After deciding my novel, Earworm, would be a tale told by a love song, I set about conceiving the voice of my narrator. I wanted something urgent, funny and non-human. The language needed to be rhythmical and awash with musical allusion and imagery. The vocabulary should reference sounds and musical jargon. My narrator would indulge in the kind of ad-libs pop singers use, such as “ah yeah” or “that’s all right.” Some ideas foundered. At one point I replaced all integers with collective nouns for groups of musicians: for example, five fingers became “a quintet of fingers.” It bombed.
Although released in the late nineties, my song, Empty Fairground, was old-school pop. In more morally stringent decades, popular music was sexually charged yet communicated in code, especially when targeted at teenagers. Nina Simone’s husky imprecations make it evident that I Want a Little Sugar in my Bowl has nothing to do with food additives. And what is that thrill that can be found on Blueberry Hill? For this reason, I elected that my narrator would never refer directly to the act of passionate congress between individuals. Instead, it would deploy euphemisms gleaned from popular tunes. It would only refer directly to human intimacy when reporting dialogue. I thought this conceit would be amusing and set about trawling songs for suitable content. The more ridiculous or convoluted the better. I believed there would be many instances and I’d be able to pluck them from memory at will, but in fact they proved difficult to harvest.
I had two favourites, both nonsense words. One was from the infectious Spice Girl’s hit Wannabe (it begins with a Z). The other was lifted from Under the Mango Tree, a song penned by Monty Norman for the debut Bond film, Dr No. This fabricated term begins with B. I used these two expressions extensively throughout Earworm. As you can tell, I am not at liberty to disclose these words. A blog constitutes publishing and I am not allowed to publish them without permission.
During the last draft of the novel warnings came from my editor, the forensic and perceptive Kate O’Donnell, concerning permission for use of song lyrics, but I blithely continued, cavorting in a fool’s paradise, believing this to be mere formality. I had more pressing priorities. Then, days before the final manuscript was to be delivered, I accepted it was up to me to investigate copyright. I plunged into the internet. There was an abundance of sites devoted to inserting song lyrics into novels and their advice was depressingly uniform.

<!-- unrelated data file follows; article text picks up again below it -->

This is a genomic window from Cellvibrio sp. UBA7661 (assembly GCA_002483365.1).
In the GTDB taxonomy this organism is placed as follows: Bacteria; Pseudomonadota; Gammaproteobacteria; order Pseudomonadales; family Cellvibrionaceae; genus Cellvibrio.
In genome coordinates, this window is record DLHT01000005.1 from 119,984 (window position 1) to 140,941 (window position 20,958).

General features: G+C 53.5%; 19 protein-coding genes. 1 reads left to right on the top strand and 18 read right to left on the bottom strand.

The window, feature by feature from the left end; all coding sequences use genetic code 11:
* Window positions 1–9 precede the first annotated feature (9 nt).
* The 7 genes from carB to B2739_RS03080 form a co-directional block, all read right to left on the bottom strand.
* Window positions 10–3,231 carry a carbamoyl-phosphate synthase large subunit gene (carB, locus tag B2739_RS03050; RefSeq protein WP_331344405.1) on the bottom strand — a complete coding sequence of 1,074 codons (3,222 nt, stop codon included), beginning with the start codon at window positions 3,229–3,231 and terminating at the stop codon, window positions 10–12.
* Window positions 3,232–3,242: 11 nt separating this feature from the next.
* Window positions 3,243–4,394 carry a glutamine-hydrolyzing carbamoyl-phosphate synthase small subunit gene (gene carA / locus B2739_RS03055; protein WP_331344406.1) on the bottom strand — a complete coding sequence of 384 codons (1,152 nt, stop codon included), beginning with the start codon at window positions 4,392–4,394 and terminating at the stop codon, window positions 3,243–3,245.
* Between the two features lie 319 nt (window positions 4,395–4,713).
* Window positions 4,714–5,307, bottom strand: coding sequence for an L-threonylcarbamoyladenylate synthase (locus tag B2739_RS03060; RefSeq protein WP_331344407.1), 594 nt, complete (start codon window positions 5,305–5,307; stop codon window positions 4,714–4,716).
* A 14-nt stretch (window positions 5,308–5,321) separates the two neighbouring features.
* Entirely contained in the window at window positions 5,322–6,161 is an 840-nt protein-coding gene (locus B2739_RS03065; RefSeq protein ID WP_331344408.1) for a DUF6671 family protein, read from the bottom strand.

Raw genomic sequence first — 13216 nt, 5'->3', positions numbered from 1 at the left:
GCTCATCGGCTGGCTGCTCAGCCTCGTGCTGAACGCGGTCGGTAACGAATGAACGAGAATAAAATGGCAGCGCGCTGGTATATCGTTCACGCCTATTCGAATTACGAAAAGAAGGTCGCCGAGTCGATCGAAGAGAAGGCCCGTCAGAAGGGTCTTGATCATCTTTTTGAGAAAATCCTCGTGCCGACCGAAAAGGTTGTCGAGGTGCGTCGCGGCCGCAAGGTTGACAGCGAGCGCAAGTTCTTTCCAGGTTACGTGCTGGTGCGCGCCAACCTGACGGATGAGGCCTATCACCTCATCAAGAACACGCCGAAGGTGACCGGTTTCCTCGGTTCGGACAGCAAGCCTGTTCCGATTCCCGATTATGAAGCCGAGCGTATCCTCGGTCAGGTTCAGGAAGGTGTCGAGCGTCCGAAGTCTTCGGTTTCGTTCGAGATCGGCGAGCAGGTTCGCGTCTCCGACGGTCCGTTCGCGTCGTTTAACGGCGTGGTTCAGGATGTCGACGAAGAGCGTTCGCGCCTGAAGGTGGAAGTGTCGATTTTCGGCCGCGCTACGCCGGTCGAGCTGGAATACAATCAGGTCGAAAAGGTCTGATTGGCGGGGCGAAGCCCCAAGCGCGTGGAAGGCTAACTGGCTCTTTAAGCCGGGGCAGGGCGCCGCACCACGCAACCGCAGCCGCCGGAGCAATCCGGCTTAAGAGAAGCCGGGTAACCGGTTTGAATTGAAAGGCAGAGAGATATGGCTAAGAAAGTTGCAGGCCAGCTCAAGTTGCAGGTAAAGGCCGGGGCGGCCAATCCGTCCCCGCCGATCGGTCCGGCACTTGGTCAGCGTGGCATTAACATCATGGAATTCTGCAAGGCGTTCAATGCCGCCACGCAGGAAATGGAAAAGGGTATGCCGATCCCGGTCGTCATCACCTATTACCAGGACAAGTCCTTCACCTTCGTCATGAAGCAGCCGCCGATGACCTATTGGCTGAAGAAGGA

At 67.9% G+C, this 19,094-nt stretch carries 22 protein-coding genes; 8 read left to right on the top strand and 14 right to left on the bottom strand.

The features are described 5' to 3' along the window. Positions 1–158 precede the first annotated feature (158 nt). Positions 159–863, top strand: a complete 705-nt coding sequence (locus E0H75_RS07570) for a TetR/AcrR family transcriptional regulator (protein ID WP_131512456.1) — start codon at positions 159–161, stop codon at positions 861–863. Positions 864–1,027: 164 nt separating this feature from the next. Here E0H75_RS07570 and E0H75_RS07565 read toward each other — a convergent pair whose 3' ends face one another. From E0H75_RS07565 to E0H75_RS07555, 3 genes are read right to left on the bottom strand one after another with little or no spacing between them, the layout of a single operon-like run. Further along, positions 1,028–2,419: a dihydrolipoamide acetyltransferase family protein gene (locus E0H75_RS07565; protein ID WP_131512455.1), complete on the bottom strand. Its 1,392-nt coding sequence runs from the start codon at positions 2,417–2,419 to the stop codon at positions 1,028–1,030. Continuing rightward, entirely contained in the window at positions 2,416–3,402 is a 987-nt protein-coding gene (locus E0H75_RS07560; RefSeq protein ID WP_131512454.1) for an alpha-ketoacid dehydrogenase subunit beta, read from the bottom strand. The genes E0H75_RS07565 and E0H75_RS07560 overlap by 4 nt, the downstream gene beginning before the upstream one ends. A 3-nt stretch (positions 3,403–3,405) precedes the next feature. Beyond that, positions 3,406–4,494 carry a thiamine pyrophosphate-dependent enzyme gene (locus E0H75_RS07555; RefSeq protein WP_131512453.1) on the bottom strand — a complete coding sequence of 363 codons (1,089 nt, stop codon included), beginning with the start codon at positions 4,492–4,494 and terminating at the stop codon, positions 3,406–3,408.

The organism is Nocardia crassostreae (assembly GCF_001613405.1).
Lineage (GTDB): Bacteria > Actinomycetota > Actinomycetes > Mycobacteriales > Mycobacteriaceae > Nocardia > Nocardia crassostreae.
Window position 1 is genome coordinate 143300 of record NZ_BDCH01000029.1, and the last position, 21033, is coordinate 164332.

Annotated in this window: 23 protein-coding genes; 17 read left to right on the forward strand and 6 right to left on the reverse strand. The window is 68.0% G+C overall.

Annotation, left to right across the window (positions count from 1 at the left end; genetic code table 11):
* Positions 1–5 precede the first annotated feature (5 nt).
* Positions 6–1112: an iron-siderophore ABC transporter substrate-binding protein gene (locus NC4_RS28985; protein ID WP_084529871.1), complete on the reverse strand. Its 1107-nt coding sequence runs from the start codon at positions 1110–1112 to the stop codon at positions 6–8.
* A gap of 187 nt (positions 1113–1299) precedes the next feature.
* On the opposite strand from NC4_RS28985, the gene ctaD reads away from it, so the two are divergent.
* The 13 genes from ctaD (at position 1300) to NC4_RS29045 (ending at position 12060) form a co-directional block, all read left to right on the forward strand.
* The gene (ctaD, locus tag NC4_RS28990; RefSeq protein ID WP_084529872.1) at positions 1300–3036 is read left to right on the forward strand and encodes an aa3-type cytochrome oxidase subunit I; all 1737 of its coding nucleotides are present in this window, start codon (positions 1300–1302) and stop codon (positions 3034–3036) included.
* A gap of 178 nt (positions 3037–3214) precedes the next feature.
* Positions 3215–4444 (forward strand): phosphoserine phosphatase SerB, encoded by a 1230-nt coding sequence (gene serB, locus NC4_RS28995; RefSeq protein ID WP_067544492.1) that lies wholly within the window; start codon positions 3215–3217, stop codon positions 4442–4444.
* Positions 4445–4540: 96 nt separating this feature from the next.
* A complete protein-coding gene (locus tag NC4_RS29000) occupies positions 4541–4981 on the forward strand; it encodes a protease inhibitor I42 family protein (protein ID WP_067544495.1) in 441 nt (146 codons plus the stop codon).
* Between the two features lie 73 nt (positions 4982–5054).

For a start, finding the copyright owner is difficult. Then, once contacted, they have no obligation to reply in a timely manner. They may take months or a year or may never respond at all. They then have every right to refuse permission or charge a hefty fee. Every website concurred that, for sanity’s sake, using song lyrics in fiction should be avoided. This confounded me. I knew it was permissible to utilise short quotes from prose or poetry and I only wanted to appropriate a single word from each tune. Why were songwriters so protective? Was it a reaction to the sampling scandals of the eighties perhaps? I was on a collision course with my deadline and was growing desperate.
There was one loophole. While unable to quote lyrics, I was free to reference song titles. I had already commandeered a few – The Sweet’s Wig Wam Bam, Daddy Dewdrop’s Chick-a-boom and the Starland Vocal Band’s Afternoon Delight (ah yeah!). I set about gathering more – The Hucklebuck, Shake Rattle and Roll, Gettin’ Jiggy wit it. I trawled through the manuscript, locating each use of lyrics as an allusion to physical communion and replacing them with titles. In many cases the substitution was tricky: if I had related wordplay or sentence rhythm to the lyric then I needed to rewrite or devise a new pun. The process was time-consuming, but fun. There was an element of frustration because the deadline was looming like a portent and there were other elements of the novel I felt needed tweaking or nursing. In short, I was having letting-go issues.
I may have a schoolboy sense of humour, sniggering under my breath at sexual innuendo, but I still believe the conceit works. The substitutions were successful. I’d managed to turn the situation from completely hucklebucked to jiggy wit it.
Colin Varney’s short stories have appeared in Meanjin, Kill Your Darlings, Island and Southerly. He has written articles for The Lifted Brow and satire for Adelaide Review and Tasmanian Times. His children’s book, Jellylegs, is widely used to promote protective behaviours. He completed a Master’s in creative writing at the University of Tasmania, mentored by Danielle Wood. Earworm is his first novel.